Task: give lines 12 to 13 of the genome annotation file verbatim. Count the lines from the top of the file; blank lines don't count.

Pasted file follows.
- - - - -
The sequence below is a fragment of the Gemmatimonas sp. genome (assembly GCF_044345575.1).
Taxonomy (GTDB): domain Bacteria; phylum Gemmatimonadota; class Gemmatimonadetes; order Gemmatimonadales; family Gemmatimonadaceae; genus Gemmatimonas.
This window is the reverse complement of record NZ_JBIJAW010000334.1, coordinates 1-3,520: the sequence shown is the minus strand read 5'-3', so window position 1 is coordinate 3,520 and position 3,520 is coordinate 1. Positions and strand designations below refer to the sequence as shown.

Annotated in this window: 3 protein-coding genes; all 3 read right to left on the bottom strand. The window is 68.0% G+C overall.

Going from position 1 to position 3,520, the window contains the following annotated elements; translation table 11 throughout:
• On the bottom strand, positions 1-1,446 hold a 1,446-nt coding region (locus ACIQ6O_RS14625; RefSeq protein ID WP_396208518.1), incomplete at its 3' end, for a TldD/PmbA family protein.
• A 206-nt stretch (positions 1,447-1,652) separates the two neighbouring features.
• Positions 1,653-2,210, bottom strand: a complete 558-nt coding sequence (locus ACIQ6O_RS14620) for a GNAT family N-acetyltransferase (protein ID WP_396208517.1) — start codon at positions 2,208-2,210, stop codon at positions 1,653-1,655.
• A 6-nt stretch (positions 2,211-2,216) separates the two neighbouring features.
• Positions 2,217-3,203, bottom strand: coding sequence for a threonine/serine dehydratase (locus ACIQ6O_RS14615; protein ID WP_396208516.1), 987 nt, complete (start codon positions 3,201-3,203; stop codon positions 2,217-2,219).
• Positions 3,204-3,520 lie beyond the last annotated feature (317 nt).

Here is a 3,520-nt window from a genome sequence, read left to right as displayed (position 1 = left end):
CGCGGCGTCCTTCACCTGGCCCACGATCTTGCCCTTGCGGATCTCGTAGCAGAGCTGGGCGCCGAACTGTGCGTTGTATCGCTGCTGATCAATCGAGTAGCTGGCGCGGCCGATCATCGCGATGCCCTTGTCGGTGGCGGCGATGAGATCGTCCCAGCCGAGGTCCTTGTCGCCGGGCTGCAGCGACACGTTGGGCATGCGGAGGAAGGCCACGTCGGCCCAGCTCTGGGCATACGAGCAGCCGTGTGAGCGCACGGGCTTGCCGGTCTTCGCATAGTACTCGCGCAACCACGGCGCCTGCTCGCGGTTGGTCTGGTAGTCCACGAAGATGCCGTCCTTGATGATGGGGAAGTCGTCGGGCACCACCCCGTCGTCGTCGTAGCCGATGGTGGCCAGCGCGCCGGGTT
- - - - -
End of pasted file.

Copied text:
Here is a 3,520-nt window from a genome sequence, read left to right as displayed (position 1 = left end):
CGCGGCGTCCTTCACCTGGCCCACGATCTTGCCCTTGCGGATCTCGTAGCAGAGCTGGGCGCCGAACTGTGCGTTGTATCGCTGCTGATCAATCGAGTAGCTGGCGCGGCCGATCATCGCGATGCCCTTGTCGGTGGCGGCGATGAGATCGTCCCAGCCGAGGTCCTTGTCGCCGGGCTGCAGCGACACGTTGGGCATGCGGAGGAAGGCCACGTCGGCCCAGCTCTGGGCATACGAGCAGCCGTGTGAGCGCACGGGCTTGCCGGTCTTCGCATAGTACTCGCGCAACCACGGCGCCTGCTCGCGGTTGGTCTGGTAGTCCACGAAGATGCCGTCCTTGATGATGGGGAAGTCGTCGGGCACCACCCCGTCGTCGTCGTAGCCGATGGTGGCCAGCGCGCCGGGTT